Truck drivers go on strike, factory work comes to halt
All India motor transport congress (AIMTC) had called for the strike, demanding immediate removal of toll barriers. Earlier, the AIMTC had held a meeting with the government, but the talks ended in failure.noida Updated: Oct 02, 2015 01:36 IST
More than 7,000 factories located in Noida were hit by the nationwide strike of transporters, in which the owners of trucks, tempos and containers, based in Noida, also actively participated.
The works in factories were stalled and workers sat idle for hours. Product supplies from factories to the end destinations were badly disturbed.
“The transportation of raw materials, which were supposed to reach my factory on Thursday, was hampered and that affected the system and machines. I guess most of the factory owners were worried because of transporters’ strike,” said Harish Joneja, secretary of the Noida Entrepreneurs Associations (NEA), which represents all city-based factories.
“We are helpless as we are totally dependent on these transporters for supply of goods and raw materials,” Joneja said.
The NEA will assess the damage of loss soon, after a meeting with its members, scheduled to be held within the next two days.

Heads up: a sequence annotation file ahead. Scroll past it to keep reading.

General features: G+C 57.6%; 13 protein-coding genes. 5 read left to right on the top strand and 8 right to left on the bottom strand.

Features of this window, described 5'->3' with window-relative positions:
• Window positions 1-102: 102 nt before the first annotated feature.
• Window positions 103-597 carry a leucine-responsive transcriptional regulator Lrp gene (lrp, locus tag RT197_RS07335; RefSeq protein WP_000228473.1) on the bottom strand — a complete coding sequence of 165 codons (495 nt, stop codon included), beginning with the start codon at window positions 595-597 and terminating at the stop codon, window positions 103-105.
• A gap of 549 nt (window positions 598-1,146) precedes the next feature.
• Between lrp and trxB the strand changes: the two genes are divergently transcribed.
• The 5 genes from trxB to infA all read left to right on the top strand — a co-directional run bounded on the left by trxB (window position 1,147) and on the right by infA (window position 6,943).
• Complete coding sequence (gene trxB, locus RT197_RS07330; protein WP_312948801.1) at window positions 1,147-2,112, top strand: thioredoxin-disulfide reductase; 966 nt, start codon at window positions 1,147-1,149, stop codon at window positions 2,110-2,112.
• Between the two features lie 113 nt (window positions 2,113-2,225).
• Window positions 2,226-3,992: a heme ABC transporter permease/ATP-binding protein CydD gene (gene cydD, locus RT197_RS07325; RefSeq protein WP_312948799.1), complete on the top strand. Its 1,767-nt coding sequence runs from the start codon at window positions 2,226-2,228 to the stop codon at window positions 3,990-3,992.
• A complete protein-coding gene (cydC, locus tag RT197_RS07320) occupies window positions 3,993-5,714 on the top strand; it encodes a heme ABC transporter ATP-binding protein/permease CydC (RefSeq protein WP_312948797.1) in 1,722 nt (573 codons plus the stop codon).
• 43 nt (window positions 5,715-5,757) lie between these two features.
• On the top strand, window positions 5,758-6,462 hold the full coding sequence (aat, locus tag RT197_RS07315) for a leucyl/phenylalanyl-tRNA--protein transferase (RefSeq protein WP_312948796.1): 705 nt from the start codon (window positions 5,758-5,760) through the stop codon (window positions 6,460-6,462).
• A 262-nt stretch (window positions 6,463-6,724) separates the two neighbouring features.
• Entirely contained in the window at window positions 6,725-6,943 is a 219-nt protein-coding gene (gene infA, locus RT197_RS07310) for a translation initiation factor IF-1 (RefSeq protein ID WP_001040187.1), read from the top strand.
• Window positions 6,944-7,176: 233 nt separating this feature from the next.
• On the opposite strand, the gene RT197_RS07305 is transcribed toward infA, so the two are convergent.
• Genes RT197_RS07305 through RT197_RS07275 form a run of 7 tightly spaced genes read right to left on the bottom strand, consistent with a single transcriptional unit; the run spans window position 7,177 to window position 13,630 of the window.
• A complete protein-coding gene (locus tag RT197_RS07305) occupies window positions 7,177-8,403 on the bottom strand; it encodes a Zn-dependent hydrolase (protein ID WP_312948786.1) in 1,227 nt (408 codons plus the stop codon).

All India motor transport congress (AIMTC) had called for the strike, demanding immediate removal of toll barriers. Earlier, the AIMTC had held a meeting with the government, but the talks ended in failure.
“The toll barriers are the root of corruption. We want the government to remove these toll barriers to make system more transparent,” said Navin Gupta, general secretary of AIMTC.
Earlier, Nitin Gadkari, the Union road transport and highways minister, had offered to set up electronic-toll system pan-India that would be applicable from December, in a bid to address transporters’ concerns.
However, Gadkari had denied the removal of tolls. “Electronic toll system is not the solution to the problem,” said Bhim Wadhwa, the president of AIMTC. Wadhwa said that the proposed system was a poor concept.